Ingredient (l) employed in this example was a polydimethylsiloxane gum having silicon bonded hydroxyl groups on the end of the molecules and a plasticity of 90 as measured by ASTM D-926-67 using a ball sample.
Ingredient (2) was a dimethylvinylsiloxy endblocked polydimethylsiloxane gum containing incidental SiOH groups. The two ingredients were mixed in proportions shown below together with, in each case, 2 percent by weight of a low molecular weight hydroxyl endblocked dirnethylpolysiloxane having a viscosity of about 30 cs. at 25 C. There was used in each case (3) 1 percent by weight based on the combined weight of (l), (2) and (3) of a trimethylsiloxy endblocked methylhydrogenpolysiloxane cross-linker of 25 cs. viscosity. The mixture was dissolved in xylene to give a 5 percent by weight solution and one drop of dibutyl tin dilaurate was added for every 25 cc. of solution. The solution was applied to paper, cured and tested as shown above. The results were given in the table below:
1 At. 600 luvlws per minute chucked lmnmdlntuly ultnr (l1l'l.
EXAMPLE 2 Formulation A was 70 percent by weight of (I) u plasticity devolatilized hydroxyl endblocked polydimethylsiloxane drum (2) 30 percent by weight ofa copolymer gum of 0.162 mol percent dimethylvinylsiloxane, 0.659 mol percent methylvinylsiloxane and 99.179 mol percent dimethylsiloxane and (3) 1 percent by weight of a methylhydrogen polysiloxane of 30 cs. viscosity. Formulation B was included by comparison and was 99 percent by weight of a hydroxyl endblocked polydimethylsiloxane gum and 1 percent by weight of a methylhydrogen polysiloxane of 30 cs. viscosity. Each of the samples was applied as above to densitied Kraft paper and checked with 227 adhesive the results were as follows:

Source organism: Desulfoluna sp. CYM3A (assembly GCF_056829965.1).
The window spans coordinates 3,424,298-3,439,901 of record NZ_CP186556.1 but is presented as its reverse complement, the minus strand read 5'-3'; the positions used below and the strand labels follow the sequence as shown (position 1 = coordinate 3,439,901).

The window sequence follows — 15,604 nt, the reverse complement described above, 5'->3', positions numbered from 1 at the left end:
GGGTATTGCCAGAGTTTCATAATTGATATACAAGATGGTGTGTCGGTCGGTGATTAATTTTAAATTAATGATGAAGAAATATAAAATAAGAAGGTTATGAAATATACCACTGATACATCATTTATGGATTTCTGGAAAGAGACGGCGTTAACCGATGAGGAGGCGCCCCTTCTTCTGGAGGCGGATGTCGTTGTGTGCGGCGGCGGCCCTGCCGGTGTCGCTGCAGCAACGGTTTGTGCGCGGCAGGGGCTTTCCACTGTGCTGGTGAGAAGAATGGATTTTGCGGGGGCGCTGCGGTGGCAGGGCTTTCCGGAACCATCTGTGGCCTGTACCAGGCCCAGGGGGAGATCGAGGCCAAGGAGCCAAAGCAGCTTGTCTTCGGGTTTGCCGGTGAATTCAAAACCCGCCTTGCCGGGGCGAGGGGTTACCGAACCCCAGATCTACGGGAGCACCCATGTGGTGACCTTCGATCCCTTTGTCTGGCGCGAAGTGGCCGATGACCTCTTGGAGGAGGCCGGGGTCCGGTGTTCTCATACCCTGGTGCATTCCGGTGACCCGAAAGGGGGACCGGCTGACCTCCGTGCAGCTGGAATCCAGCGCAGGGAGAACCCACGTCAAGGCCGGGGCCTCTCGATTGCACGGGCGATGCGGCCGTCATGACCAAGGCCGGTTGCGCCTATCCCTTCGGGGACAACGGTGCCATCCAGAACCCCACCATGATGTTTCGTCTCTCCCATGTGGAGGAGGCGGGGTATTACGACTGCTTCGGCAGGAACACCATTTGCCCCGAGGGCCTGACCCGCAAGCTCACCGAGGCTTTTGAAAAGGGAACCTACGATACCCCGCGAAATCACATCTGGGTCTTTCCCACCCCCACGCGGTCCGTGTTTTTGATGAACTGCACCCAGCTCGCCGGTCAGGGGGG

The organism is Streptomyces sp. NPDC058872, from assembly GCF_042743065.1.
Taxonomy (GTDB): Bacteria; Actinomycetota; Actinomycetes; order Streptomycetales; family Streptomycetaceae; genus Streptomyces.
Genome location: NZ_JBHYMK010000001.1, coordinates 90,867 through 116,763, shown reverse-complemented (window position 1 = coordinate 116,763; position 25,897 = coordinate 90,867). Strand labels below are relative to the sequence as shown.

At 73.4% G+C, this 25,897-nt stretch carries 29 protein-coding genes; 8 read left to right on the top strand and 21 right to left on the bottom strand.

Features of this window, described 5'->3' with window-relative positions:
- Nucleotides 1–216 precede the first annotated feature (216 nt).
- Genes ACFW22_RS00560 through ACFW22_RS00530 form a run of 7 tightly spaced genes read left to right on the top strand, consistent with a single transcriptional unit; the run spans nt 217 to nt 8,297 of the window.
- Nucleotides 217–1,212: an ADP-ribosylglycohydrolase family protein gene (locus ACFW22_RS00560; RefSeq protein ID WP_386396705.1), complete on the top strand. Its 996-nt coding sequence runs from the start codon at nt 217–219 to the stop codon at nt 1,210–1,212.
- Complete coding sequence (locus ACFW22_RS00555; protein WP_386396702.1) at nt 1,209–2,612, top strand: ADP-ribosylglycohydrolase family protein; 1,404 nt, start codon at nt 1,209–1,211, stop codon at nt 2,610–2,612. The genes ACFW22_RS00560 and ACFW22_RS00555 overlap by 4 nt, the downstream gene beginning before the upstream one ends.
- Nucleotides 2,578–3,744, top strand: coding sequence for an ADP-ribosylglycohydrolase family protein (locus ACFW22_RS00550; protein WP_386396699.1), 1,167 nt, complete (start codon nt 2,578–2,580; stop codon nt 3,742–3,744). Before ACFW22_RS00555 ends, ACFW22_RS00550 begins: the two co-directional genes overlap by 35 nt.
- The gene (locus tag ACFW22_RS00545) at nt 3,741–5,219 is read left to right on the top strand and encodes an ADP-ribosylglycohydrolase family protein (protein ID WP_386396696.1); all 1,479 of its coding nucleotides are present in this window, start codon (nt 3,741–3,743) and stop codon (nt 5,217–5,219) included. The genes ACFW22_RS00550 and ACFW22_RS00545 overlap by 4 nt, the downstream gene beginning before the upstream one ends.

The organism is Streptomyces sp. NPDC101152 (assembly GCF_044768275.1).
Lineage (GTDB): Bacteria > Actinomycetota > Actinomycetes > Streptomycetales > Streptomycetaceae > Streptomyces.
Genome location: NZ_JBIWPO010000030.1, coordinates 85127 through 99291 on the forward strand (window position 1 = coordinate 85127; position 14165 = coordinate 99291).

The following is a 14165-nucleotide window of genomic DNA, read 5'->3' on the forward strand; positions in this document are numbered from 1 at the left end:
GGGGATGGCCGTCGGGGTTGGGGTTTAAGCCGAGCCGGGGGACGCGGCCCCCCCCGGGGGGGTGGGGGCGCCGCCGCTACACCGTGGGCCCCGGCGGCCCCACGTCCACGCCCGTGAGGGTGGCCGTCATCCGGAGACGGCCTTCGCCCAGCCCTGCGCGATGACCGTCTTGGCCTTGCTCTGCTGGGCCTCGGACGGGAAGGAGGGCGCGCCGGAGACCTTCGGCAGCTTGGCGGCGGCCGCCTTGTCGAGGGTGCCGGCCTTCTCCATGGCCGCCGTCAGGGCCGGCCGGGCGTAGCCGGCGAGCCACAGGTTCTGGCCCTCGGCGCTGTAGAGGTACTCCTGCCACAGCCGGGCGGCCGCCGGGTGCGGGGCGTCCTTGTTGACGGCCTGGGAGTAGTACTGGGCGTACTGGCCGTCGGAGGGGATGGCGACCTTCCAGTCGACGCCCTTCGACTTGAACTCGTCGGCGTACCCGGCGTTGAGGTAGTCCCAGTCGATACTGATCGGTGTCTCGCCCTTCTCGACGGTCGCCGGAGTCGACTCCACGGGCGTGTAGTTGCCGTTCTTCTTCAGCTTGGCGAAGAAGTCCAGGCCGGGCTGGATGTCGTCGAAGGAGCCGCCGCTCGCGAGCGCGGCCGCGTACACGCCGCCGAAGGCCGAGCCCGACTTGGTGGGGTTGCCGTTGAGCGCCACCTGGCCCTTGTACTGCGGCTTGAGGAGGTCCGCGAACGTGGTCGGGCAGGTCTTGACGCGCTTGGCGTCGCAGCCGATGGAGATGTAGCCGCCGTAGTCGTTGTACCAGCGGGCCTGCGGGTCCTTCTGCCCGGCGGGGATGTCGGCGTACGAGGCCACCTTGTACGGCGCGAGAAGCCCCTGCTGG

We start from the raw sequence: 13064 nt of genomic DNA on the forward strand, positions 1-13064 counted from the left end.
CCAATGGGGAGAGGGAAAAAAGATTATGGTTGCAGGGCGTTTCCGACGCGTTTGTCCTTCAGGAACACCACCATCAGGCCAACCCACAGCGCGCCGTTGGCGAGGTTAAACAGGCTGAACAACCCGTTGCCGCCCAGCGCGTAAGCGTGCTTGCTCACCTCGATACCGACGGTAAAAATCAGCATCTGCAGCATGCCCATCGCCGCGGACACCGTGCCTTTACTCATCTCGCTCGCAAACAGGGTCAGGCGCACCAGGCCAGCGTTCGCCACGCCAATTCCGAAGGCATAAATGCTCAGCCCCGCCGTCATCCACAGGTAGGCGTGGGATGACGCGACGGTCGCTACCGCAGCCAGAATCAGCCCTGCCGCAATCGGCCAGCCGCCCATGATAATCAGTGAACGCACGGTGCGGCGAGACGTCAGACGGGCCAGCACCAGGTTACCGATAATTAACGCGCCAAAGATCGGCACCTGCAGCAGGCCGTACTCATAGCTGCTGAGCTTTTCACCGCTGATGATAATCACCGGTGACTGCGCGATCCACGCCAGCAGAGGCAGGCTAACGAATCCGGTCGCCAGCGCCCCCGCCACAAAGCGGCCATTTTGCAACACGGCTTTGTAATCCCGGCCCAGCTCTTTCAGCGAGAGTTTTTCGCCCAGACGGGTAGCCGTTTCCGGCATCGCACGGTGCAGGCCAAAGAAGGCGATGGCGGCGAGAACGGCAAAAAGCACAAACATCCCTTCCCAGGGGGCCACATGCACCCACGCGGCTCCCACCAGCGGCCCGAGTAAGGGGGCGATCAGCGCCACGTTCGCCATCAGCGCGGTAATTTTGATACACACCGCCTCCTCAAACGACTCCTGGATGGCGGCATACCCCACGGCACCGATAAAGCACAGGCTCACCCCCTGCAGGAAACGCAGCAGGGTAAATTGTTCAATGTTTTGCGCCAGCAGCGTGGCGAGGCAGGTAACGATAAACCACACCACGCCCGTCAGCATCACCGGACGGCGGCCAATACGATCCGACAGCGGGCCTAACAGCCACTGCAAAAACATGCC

In both of the above cases the catalyst was dibutyl tin dioctoate.
EXAMPLE 3 This example shows the release obtained with polyethylvinylcther aggressive adhesive sold under the name A-27.
A 5 percent xylene solution of the mixture of l. 70 percent by weight of a SiOH endblocked polydimethylsiloxane gum having a plasticity of90,
2.28 percent by weight ofa dimethylvinylsiloxy endbl ocked polydimethylsiloxane gum, and
3. 2 percent by weight of a hydroxyl endblocked dimethyl polysiloxane having a viscosity of 30 05., was mixed with 3 percent by weight based on the weight of l (2) and (3) of a trimethyl endblocked methylhydrogen polysiloxane of 30 cs, viscosity. The solution was catalyzed with dibutyl tin dioctoate and applied to glassine paper and to Mylar film. In each case the coated substrate was cured at 1 minute at 350 F. The release of the cured coating was checked as shown above and it was found that the release from the glassine substrate was 10 grams per inch and from the Mylar substrate was 22 grams per inch at both a pull rate of 500 inches per minute.
EXAMPLE4 This example shows the use of silicates as the cross-linking agent. The release material in this invention was a 50 percent by weight mixture of ingredients (I) and (2) of example I catalyzed with dibutyl tin dioctoate. In each case the coating was aged 20 hours at 73 C. and then checked with 5-227 adhcsive. 1n formulation A the cross-linker used was 3 percent by weight of B-methoxyethoxy, orthosilicate, and in formulation B the cross-linker used was 3 percent by weight ethylpolysilicate. In both cases the weight of cross-linker is based on the combined weights of( l and (2). Formulation A gave a release value of 68 percent and a subsequent adhesion of900 Formulation B gave a release value of and a subsequent adhesion of 1,100.
EXAMPLE 5 This example shows the use ofa low viscosity hydroxyl endblocked fluid as (l). A mixture of 50 percent by weight of a 4,000 cs. hydroxyl endblocked polydimethylsiloxane and 50 percent by weight of a dimethylvinyl endblocked dimethylpolysiloxane gum was mixed with 3 percent by weight of a methylhydrogen siloxane of 30 cs. viscosity. The coating was formed into a 5 percent xylene solution, catalyzed with dibutyl tin dioctoate and then cured by the standard conditions. After heat aging the adhesion was checked with 227 adhesive. The release value was 81 and the subsequent adhesion value was l,l75.